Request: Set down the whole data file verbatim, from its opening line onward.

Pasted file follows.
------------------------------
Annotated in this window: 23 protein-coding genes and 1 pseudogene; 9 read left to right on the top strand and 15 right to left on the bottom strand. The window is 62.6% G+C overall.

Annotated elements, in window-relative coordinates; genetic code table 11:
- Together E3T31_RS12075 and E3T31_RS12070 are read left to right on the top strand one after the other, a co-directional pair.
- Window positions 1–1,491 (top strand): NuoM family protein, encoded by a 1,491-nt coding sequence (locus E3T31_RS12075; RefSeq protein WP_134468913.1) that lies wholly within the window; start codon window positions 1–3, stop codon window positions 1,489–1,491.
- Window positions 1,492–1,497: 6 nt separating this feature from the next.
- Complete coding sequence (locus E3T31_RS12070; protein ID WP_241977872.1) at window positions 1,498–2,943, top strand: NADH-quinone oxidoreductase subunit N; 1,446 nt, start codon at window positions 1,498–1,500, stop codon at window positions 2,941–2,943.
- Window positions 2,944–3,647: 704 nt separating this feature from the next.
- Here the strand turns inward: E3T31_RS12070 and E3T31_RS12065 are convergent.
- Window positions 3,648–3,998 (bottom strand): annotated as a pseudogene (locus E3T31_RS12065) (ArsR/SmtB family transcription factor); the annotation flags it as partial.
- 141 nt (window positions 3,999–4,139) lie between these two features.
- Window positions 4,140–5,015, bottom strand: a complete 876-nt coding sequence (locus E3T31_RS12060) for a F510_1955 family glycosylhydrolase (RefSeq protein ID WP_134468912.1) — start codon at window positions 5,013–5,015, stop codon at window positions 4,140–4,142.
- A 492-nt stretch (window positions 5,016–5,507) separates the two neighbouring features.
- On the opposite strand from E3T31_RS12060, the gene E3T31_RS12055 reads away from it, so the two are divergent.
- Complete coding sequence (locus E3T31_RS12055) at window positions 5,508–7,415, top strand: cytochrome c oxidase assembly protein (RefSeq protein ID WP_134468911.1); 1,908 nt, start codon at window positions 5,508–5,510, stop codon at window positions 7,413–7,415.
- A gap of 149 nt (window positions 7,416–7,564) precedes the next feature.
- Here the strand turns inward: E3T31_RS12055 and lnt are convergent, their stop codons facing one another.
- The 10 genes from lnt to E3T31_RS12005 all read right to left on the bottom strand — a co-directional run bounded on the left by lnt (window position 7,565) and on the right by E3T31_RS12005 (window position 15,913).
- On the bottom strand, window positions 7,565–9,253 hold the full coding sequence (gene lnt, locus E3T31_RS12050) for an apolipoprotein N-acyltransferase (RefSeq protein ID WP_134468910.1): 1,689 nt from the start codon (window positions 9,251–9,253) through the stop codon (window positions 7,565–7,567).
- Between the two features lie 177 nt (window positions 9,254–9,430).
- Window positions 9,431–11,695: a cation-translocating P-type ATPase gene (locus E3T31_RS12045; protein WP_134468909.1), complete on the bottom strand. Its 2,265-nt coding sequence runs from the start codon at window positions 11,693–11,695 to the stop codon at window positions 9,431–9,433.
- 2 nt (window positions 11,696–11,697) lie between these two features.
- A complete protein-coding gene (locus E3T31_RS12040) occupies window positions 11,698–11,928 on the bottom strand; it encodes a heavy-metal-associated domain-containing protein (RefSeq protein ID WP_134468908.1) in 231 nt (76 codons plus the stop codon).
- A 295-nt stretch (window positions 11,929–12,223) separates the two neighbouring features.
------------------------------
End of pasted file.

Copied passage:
Annotated in this window: 23 protein-coding genes and 1 pseudogene; 9 read left to right on the top strand and 15 right to left on the bottom strand. The window is 62.6% G+C overall.

Annotated elements, in window-relative coordinates; genetic code table 11:
- Together E3T31_RS12075 and E3T31_RS12070 are read left to right on the top strand one after the other, a co-directional pair.
- Window positions 1–1,491 (top strand): NuoM family protein, encoded by a 1,491-nt coding sequence (locus E3T31_RS12075; RefSeq protein WP_134468913.1) that lies wholly within the window; start codon window positions 1–3, stop codon window positions 1,489–1,491.
- Window positions 1,492–1,497: 6 nt separating this feature from the next.
- Complete coding sequence (locus E3T31_RS12070; protein ID WP_241977872.1) at window positions 1,498–2,943, top strand: NADH-quinone oxidoreductase subunit N; 1,446 nt, start codon at window positions 1,498–1,500, stop codon at window positions 2,941–2,943.
- Window positions 2,944–3,647: 704 nt separating this feature from the next.
- Here the strand turns inward: E3T31_RS12070 and E3T31_RS12065 are convergent.
- Window positions 3,648–3,998 (bottom strand): annotated as a pseudogene (locus E3T31_RS12065) (ArsR/SmtB family transcription factor); the annotation flags it as partial.
- 141 nt (window positions 3,999–4,139) lie between these two features.
- Window positions 4,140–5,015, bottom strand: a complete 876-nt coding sequence (locus E3T31_RS12060) for a F510_1955 family glycosylhydrolase (RefSeq protein ID WP_134468912.1) — start codon at window positions 5,013–5,015, stop codon at window positions 4,140–4,142.
- A 492-nt stretch (window positions 5,016–5,507) separates the two neighbouring features.
- On the opposite strand from E3T31_RS12060, the gene E3T31_RS12055 reads away from it, so the two are divergent.
- Complete coding sequence (locus E3T31_RS12055) at window positions 5,508–7,415, top strand: cytochrome c oxidase assembly protein (RefSeq protein ID WP_134468911.1); 1,908 nt, start codon at window positions 5,508–5,510, stop codon at window positions 7,413–7,415.
- A gap of 149 nt (window positions 7,416–7,564) precedes the next feature.
- Here the strand turns inward: E3T31_RS12055 and lnt are convergent, their stop codons facing one another.
- The 10 genes from lnt to E3T31_RS12005 all read right to left on the bottom strand — a co-directional run bounded on the left by lnt (window position 7,565) and on the right by E3T31_RS12005 (window position 15,913).
- On the bottom strand, window positions 7,565–9,253 hold the full coding sequence (gene lnt, locus E3T31_RS12050) for an apolipoprotein N-acyltransferase (RefSeq protein ID WP_134468910.1): 1,689 nt from the start codon (window positions 9,251–9,253) through the stop codon (window positions 7,565–7,567).
- Between the two features lie 177 nt (window positions 9,254–9,430).
- Window positions 9,431–11,695: a cation-translocating P-type ATPase gene (locus E3T31_RS12045; protein WP_134468909.1), complete on the bottom strand. Its 2,265-nt coding sequence runs from the start codon at window positions 11,693–11,695 to the stop codon at window positions 9,431–9,433.
- 2 nt (window positions 11,696–11,697) lie between these two features.
- A complete protein-coding gene (locus E3T31_RS12040) occupies window positions 11,698–11,928 on the bottom strand; it encodes a heavy-metal-associated domain-containing protein (RefSeq protein ID WP_134468908.1) in 231 nt (76 codons plus the stop codon).
- A 295-nt stretch (window positions 11,929–12,223) separates the two neighbouring features.